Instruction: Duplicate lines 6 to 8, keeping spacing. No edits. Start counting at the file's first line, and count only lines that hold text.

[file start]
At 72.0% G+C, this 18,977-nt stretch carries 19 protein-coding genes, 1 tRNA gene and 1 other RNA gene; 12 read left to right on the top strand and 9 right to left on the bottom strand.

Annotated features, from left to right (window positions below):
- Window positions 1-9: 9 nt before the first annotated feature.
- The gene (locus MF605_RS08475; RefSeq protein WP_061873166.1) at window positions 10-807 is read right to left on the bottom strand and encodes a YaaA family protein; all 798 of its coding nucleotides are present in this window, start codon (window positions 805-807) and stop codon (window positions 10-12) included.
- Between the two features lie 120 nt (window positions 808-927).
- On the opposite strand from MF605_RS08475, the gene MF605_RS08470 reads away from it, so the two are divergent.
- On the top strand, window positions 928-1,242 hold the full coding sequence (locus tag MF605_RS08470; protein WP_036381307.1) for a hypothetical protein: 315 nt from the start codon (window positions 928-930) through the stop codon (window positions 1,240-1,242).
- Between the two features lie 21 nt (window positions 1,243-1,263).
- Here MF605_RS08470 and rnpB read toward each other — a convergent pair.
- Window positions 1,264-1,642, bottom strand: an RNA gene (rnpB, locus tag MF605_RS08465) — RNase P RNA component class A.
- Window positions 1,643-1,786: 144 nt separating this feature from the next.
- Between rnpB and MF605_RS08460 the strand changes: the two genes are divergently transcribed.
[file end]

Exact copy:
- On the opposite strand from MF605_RS08475, the gene MF605_RS08470 reads away from it, so the two are divergent.
- On the top strand, window positions 928-1,242 hold the full coding sequence (locus tag MF605_RS08470; protein WP_036381307.1) for a hypothetical protein: 315 nt from the start codon (window positions 928-930) through the stop codon (window positions 1,240-1,242).
- Between the two features lie 21 nt (window positions 1,243-1,263).